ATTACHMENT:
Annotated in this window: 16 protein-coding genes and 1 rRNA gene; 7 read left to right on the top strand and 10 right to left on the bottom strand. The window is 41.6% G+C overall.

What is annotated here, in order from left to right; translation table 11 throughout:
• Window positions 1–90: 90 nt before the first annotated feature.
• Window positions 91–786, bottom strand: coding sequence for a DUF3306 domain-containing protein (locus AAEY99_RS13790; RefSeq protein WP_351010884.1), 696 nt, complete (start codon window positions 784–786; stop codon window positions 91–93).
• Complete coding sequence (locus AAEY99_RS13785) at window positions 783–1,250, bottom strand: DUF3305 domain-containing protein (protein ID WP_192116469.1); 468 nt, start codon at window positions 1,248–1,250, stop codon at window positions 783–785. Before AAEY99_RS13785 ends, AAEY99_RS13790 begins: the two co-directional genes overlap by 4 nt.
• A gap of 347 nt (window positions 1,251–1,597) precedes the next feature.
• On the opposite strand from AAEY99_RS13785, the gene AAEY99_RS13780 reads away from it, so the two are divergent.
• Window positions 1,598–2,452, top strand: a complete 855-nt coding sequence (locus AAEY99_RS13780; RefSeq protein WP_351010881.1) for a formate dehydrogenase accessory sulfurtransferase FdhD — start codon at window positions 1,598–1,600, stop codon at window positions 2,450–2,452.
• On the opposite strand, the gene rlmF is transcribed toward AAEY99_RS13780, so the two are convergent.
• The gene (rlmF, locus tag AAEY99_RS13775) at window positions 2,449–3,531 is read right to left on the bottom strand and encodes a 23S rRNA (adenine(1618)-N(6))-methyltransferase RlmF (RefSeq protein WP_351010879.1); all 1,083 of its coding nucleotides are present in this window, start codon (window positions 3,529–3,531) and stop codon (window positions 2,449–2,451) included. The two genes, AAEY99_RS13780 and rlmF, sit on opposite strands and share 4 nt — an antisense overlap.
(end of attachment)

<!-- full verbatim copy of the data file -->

Annotated in this window: 16 protein-coding genes and 1 rRNA gene; 7 read left to right on the top strand and 10 right to left on the bottom strand. The window is 41.6% G+C overall.

What is annotated here, in order from left to right; translation table 11 throughout:
• Window positions 1–90: 90 nt before the first annotated feature.
• Window positions 91–786, bottom strand: coding sequence for a DUF3306 domain-containing protein (locus AAEY99_RS13790; RefSeq protein WP_351010884.1), 696 nt, complete (start codon window positions 784–786; stop codon window positions 91–93).
• Complete coding sequence (locus AAEY99_RS13785) at window positions 783–1,250, bottom strand: DUF3305 domain-containing protein (protein ID WP_192116469.1); 468 nt, start codon at window positions 1,248–1,250, stop codon at window positions 783–785. Before AAEY99_RS13785 ends, AAEY99_RS13790 begins: the two co-directional genes overlap by 4 nt.
• A gap of 347 nt (window positions 1,251–1,597) precedes the next feature.
• On the opposite strand from AAEY99_RS13785, the gene AAEY99_RS13780 reads away from it, so the two are divergent.
• Window positions 1,598–2,452, top strand: a complete 855-nt coding sequence (locus AAEY99_RS13780; RefSeq protein WP_351010881.1) for a formate dehydrogenase accessory sulfurtransferase FdhD — start codon at window positions 1,598–1,600, stop codon at window positions 2,450–2,452.
• On the opposite strand, the gene rlmF is transcribed toward AAEY99_RS13780, so the two are convergent.
• The gene (rlmF, locus tag AAEY99_RS13775) at window positions 2,449–3,531 is read right to left on the bottom strand and encodes a 23S rRNA (adenine(1618)-N(6))-methyltransferase RlmF (RefSeq protein WP_351010879.1); all 1,083 of its coding nucleotides are present in this window, start codon (window positions 3,529–3,531) and stop codon (window positions 2,449–2,451) included. The two genes, AAEY99_RS13780 and rlmF, sit on opposite strands and share 4 nt — an antisense overlap.